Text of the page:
Markus, K. A. (1998). Psychological processes and mental states. American Psychologist, 53, 1077-1078.

    Abstract:  Kipnis (1997) offers two arguments against the use of psychological processes as a basis for the explanation of social behavior.  First, psychological processes cannot be directly measured.  Second, "scientific explanation of behavior should be anchored in societal events" (p. 208).  Kipnis's arguments conflate psychological processes with mental states.  Discursive Psychology provides a conceptualization of psychological processes and interpersonal processes rather than intrapersonal mental states.  Kipnis's arguments against mental states do not apply to this conceptualization of psychological processes.  (Copyright 1998 Keith A. Markus.)

Markus, K. A. (1998). Judging Rules. The Journal of Experimental Education, 66, 261-265.

    Abstract:  With the help of some familiar interlocutors, I have come to see that Marsh and Hau (1996) is open to more than one reading.  On my reading, the assertion that we have to use judgment in assessing model fit, as opposed to simply following rules, is an important theme of the article.  This theme is a familiar refrain.  Nevertheless, my several attempts to formulate the theme are open to criticism.  Judgment presupposes rules rather than being opposed to the following of rules.  Refining our rules in what the game is all about.  Anyone for croquet?  (Copyright 1998 Helen Dwight Reid Educational Foundation.)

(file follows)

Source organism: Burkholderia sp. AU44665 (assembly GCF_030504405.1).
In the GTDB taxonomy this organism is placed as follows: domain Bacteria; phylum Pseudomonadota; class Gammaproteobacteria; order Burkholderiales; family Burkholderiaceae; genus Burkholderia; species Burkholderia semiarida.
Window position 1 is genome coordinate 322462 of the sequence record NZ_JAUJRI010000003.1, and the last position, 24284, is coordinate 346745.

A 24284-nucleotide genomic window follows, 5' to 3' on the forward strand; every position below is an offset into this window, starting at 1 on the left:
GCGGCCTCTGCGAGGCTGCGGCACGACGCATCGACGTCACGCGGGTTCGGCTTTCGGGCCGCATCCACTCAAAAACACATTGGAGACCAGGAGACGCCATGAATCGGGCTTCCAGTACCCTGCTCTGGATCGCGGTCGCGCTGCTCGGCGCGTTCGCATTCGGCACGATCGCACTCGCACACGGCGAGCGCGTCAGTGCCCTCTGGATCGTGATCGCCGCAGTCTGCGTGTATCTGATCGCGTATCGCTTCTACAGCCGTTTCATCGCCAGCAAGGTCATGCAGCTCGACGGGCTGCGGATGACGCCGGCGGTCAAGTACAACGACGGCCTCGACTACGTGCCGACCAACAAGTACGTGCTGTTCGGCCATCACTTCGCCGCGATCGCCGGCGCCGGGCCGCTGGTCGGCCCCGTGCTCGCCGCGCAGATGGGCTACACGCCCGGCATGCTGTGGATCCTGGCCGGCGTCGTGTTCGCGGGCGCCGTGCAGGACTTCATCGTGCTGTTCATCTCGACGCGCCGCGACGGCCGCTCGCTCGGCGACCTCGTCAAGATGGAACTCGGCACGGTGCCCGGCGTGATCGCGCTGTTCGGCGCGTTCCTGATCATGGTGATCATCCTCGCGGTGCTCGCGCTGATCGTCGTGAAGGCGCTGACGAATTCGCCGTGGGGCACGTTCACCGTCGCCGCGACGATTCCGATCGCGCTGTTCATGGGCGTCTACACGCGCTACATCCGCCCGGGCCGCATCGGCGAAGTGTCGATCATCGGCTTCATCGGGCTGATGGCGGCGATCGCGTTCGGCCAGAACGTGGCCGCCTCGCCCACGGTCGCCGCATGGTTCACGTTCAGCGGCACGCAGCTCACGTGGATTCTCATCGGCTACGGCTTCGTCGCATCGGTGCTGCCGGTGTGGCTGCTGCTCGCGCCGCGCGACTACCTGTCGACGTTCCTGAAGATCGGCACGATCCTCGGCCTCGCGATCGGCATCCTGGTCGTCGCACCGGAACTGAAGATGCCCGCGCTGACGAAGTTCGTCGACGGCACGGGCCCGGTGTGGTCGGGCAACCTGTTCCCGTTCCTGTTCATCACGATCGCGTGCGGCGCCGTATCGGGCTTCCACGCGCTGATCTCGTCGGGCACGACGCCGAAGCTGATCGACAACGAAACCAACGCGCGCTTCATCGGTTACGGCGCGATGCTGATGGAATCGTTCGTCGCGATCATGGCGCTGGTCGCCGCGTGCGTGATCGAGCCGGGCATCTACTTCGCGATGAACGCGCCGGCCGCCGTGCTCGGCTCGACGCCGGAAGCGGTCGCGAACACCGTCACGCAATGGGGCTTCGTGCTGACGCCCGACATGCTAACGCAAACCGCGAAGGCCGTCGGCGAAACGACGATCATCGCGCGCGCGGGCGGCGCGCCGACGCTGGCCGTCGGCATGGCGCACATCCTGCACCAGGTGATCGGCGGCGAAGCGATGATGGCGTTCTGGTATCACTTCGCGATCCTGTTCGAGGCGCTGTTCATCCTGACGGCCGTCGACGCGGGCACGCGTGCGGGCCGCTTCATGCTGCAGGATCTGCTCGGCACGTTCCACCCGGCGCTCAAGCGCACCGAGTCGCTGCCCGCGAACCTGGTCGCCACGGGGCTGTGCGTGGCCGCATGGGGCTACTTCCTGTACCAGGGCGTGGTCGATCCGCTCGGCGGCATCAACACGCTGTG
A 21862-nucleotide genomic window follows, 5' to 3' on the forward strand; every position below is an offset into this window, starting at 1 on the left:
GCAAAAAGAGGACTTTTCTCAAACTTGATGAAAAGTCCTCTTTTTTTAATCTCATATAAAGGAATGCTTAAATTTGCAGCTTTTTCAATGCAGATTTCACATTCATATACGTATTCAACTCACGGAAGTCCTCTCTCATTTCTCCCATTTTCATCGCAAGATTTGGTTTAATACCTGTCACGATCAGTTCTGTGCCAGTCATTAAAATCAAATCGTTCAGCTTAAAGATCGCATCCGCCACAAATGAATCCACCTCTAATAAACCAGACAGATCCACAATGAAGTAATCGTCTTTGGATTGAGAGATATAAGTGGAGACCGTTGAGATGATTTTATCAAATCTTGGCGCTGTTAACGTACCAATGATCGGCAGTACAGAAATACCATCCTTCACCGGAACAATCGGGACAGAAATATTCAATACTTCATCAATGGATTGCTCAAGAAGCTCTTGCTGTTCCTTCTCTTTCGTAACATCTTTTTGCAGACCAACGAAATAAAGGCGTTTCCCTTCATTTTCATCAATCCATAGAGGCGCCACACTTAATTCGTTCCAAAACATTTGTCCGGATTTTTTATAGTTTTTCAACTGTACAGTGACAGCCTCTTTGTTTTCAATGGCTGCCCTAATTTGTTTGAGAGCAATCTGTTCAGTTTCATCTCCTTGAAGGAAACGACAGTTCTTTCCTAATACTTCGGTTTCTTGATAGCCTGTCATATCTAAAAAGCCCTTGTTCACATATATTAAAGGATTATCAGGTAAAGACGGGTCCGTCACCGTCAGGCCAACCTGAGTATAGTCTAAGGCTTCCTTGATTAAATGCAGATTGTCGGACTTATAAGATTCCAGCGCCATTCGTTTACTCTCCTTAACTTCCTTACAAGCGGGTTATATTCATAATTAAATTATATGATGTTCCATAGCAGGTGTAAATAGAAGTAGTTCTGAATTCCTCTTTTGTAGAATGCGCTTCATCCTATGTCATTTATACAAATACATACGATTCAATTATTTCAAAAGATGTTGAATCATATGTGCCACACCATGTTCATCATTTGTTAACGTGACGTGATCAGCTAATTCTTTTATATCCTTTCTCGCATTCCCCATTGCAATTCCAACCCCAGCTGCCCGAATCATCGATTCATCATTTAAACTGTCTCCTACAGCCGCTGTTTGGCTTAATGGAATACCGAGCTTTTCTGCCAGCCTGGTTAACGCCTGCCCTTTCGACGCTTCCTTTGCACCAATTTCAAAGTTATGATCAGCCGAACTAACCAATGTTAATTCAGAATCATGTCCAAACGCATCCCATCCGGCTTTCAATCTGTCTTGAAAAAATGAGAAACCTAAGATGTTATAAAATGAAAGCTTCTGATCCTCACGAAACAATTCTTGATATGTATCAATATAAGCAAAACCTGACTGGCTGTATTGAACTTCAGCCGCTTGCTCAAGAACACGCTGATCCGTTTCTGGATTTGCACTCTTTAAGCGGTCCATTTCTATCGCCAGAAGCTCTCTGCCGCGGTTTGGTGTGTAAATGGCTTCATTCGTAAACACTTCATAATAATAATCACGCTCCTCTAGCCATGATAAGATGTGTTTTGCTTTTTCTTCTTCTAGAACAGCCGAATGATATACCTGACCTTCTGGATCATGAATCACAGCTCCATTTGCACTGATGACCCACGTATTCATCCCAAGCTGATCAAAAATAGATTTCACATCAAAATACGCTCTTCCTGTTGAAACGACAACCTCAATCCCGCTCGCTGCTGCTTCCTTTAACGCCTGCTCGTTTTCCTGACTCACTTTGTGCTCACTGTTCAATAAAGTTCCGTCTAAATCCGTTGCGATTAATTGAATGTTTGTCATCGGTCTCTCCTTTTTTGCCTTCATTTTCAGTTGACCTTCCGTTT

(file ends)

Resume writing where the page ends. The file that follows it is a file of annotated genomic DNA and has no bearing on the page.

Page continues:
Rice, R. W., Markus, K., Moyer, R. P., & McFarlin, D. B., (1991). Tests of Locke's range of affect hypothesis. Journal of Applied Social Psychology, 24, 1977-1987.